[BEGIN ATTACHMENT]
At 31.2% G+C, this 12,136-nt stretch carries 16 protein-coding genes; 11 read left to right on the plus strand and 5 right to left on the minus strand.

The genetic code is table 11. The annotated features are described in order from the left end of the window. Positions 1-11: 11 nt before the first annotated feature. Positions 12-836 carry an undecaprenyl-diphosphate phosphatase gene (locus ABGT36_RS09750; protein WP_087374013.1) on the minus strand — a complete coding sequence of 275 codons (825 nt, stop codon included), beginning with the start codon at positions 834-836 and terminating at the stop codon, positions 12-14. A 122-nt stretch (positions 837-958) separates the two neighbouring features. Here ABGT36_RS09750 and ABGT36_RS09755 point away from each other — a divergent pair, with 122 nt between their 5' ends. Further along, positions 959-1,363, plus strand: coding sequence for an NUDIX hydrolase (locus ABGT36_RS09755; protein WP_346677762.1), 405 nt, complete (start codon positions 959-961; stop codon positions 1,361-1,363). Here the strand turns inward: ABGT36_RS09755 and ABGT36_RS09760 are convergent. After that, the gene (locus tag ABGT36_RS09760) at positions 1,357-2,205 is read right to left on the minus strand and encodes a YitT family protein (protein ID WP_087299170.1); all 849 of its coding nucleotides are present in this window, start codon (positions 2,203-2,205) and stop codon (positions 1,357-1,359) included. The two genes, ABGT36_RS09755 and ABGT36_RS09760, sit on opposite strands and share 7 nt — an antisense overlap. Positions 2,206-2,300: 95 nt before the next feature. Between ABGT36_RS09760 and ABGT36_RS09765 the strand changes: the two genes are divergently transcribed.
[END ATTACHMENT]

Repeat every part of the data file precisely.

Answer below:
At 31.2% G+C, this 12,136-nt stretch carries 16 protein-coding genes; 11 read left to right on the plus strand and 5 right to left on the minus strand.

The genetic code is table 11. The annotated features are described in order from the left end of the window. Positions 1-11: 11 nt before the first annotated feature. Positions 12-836 carry an undecaprenyl-diphosphate phosphatase gene (locus ABGT36_RS09750; protein WP_087374013.1) on the minus strand — a complete coding sequence of 275 codons (825 nt, stop codon included), beginning with the start codon at positions 834-836 and terminating at the stop codon, positions 12-14. A 122-nt stretch (positions 837-958) separates the two neighbouring features. Here ABGT36_RS09750 and ABGT36_RS09755 point away from each other — a divergent pair, with 122 nt between their 5' ends. Further along, positions 959-1,363, plus strand: coding sequence for an NUDIX hydrolase (locus ABGT36_RS09755; protein WP_346677762.1), 405 nt, complete (start codon positions 959-961; stop codon positions 1,361-1,363). Here the strand turns inward: ABGT36_RS09755 and ABGT36_RS09760 are convergent. After that, the gene (locus tag ABGT36_RS09760) at positions 1,357-2,205 is read right to left on the minus strand and encodes a YitT family protein (protein ID WP_087299170.1); all 849 of its coding nucleotides are present in this window, start codon (positions 2,203-2,205) and stop codon (positions 1,357-1,359) included. The two genes, ABGT36_RS09755 and ABGT36_RS09760, sit on opposite strands and share 7 nt — an antisense overlap. Positions 2,206-2,300: 95 nt before the next feature. Between ABGT36_RS09760 and ABGT36_RS09765 the strand changes: the two genes are divergently transcribed.